# How many bytes of the last keystream block are used to XOR the final block of partial plaintext in CFB, OFB & CTR modes?

I apologize if this is a dumb question but I'm trying to understand how the final block of partial plaintext is XORed using only n number of bytes in the final keystream block.

How do we determine the number of bytes in the keystream that are required to produce a final block of the same size (128 bit) as the others?

• They can all handle any number of bits. Why do you have a concept of a block of partial plaintext here? Are you using a padding scheme, not mentioned in the question? Apr 17 '19 at 16:00
• Hi @SqueamishOssifrage I was reading Wikipedia and it says "The last partial block of plaintext is XORed with the first few bytes of the last keystream block, producing a final ciphertext block that is the same size as the final partial plaintext block." and I'm looking for a more in-depth explanation of how this works. Apr 17 '19 at 16:12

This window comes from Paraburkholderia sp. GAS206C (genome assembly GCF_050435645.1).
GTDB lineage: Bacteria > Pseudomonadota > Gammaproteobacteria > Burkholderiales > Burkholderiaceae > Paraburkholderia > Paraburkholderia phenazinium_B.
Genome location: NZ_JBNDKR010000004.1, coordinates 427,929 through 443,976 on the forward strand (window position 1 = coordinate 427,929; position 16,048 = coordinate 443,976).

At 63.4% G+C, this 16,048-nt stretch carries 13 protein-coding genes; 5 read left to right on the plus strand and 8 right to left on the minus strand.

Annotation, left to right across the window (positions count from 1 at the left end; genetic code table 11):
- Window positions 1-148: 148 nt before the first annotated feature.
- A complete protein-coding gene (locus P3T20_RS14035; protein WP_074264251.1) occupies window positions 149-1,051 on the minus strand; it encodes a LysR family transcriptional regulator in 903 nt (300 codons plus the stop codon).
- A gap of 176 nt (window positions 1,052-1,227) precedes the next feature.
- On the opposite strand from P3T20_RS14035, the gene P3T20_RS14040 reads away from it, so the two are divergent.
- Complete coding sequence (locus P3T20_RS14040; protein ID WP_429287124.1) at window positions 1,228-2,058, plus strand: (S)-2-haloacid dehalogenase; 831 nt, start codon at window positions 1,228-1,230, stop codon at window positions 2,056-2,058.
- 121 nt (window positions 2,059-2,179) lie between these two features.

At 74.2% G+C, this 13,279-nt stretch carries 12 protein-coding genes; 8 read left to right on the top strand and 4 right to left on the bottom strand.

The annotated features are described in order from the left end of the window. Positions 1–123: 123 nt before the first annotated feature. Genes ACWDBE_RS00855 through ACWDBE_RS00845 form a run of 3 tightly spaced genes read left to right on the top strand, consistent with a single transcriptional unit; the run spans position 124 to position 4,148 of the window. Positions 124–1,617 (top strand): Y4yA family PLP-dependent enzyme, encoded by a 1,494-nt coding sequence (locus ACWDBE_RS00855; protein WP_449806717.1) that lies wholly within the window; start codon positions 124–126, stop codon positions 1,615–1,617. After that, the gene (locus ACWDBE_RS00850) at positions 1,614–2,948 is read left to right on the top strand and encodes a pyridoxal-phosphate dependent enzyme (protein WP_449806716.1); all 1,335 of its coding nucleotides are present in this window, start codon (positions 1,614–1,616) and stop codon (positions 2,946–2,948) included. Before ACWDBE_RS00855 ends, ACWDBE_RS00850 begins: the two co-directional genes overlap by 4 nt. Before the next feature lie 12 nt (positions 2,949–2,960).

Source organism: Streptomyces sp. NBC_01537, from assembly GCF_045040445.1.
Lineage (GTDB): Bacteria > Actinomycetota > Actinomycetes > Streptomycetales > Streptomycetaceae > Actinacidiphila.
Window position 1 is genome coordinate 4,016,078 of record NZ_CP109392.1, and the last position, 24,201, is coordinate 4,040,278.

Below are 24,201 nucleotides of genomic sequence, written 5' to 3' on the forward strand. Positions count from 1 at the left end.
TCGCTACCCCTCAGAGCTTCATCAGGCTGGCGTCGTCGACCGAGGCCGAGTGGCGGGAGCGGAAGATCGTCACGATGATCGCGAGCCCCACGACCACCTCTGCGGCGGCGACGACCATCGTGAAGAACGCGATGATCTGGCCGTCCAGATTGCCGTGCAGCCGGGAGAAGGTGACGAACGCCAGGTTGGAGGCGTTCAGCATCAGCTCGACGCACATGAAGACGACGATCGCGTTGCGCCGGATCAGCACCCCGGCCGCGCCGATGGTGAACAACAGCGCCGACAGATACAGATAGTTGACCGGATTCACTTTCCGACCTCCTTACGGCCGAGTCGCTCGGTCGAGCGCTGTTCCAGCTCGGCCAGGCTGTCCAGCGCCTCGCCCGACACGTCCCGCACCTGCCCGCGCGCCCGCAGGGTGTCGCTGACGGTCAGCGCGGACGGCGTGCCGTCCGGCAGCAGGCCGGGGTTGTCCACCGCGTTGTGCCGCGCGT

• You just take as many bits as you need? For, e.g., AES-CTR to encrypt an 87-bit message, you use AES to generate a 128-bit block and then take the first 87 bits to xor with your plaintext, and discard the remaining 41. Apr 17 '19 at 16:14

Suppose a block is $$b$$ bits long, say $$b = 128$$, and the message is $$\ell$$ bits long, say $$\ell = 187$$. Then the final plaintext block is $$n = \ell - \lfloor\ell/b\rfloor \cdot b$$ bits long. So use $$n$$ bits of the final keystream block; in this example, $$n = 59$$.